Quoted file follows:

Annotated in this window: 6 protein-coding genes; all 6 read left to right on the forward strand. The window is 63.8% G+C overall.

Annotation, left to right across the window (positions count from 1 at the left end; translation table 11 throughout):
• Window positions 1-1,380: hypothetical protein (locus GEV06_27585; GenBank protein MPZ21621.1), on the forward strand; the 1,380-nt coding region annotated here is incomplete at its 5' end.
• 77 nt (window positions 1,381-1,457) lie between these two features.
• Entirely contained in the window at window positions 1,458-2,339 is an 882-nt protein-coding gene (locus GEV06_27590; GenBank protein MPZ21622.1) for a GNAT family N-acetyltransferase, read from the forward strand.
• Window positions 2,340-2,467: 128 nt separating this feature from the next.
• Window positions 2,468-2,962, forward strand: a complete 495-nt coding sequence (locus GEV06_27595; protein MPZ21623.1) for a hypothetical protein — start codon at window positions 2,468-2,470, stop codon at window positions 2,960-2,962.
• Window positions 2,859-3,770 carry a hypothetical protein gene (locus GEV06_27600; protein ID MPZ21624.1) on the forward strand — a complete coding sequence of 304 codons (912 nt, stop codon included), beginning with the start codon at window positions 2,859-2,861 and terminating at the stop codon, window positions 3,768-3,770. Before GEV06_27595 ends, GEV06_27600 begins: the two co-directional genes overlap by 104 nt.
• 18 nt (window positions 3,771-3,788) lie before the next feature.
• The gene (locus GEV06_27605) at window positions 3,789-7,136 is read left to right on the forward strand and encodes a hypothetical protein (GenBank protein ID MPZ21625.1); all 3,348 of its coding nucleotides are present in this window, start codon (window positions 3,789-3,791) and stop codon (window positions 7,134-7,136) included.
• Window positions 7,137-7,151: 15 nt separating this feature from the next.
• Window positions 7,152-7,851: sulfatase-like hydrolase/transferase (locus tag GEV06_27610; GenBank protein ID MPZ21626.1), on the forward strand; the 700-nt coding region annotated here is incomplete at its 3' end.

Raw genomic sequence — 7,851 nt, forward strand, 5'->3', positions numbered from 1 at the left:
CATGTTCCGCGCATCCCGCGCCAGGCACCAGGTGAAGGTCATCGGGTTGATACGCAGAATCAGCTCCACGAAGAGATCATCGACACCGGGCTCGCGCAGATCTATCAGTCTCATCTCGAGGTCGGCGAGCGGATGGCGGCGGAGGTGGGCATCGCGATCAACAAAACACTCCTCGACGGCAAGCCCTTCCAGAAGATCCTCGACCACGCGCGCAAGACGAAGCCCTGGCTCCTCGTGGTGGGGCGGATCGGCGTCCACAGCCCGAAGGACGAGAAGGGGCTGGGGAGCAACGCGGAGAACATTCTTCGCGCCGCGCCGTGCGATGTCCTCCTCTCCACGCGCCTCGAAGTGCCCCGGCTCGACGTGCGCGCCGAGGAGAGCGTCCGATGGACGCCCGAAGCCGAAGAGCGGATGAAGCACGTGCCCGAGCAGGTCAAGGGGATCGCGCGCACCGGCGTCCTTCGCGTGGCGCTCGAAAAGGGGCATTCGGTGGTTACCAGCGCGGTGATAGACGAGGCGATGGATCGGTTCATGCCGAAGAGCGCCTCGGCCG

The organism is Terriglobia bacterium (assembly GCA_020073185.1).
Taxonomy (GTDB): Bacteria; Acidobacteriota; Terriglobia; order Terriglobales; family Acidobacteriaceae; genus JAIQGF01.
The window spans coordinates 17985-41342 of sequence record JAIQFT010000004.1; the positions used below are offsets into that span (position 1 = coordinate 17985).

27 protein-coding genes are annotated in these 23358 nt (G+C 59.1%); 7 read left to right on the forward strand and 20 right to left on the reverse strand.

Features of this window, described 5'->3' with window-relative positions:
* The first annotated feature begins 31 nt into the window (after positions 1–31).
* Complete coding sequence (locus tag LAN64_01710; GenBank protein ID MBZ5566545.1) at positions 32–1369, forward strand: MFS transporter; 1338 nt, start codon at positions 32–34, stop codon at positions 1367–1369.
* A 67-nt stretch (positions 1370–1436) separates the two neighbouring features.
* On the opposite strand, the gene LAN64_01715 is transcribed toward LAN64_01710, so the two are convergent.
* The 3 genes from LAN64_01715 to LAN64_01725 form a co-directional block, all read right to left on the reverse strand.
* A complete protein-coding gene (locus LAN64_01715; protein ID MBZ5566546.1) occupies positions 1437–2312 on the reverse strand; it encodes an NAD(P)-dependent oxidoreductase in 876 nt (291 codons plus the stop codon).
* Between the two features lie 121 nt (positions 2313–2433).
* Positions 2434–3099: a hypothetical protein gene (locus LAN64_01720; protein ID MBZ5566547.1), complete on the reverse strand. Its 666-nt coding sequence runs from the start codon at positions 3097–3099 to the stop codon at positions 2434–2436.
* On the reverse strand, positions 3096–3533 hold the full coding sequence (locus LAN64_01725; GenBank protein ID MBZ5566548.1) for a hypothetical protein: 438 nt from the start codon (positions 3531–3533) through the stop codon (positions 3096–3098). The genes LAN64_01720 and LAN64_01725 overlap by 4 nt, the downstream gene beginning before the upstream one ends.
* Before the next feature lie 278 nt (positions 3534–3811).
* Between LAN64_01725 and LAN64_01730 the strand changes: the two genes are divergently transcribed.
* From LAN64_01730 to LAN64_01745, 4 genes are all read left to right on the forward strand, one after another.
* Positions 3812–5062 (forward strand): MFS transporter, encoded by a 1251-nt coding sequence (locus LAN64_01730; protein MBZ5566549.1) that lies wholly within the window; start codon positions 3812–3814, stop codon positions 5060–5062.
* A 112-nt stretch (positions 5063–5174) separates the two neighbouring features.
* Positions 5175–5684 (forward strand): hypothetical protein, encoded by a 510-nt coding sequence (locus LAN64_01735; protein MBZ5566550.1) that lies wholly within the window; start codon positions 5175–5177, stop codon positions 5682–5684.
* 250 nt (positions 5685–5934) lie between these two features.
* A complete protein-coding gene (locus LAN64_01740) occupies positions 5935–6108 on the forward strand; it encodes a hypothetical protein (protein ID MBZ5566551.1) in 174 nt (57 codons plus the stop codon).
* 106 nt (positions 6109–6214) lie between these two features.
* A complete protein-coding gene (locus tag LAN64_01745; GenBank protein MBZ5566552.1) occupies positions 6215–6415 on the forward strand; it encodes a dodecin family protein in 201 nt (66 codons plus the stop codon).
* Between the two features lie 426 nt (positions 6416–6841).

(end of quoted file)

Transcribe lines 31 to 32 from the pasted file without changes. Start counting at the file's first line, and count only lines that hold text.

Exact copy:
* From LAN64_01730 to LAN64_01745, 4 genes are all read left to right on the forward strand, one after another.
* Positions 3812–5062 (forward strand): MFS transporter, encoded by a 1251-nt coding sequence (locus LAN64_01730; protein MBZ5566549.1) that lies wholly within the window; start codon positions 3812–3814, stop codon positions 5060–5062.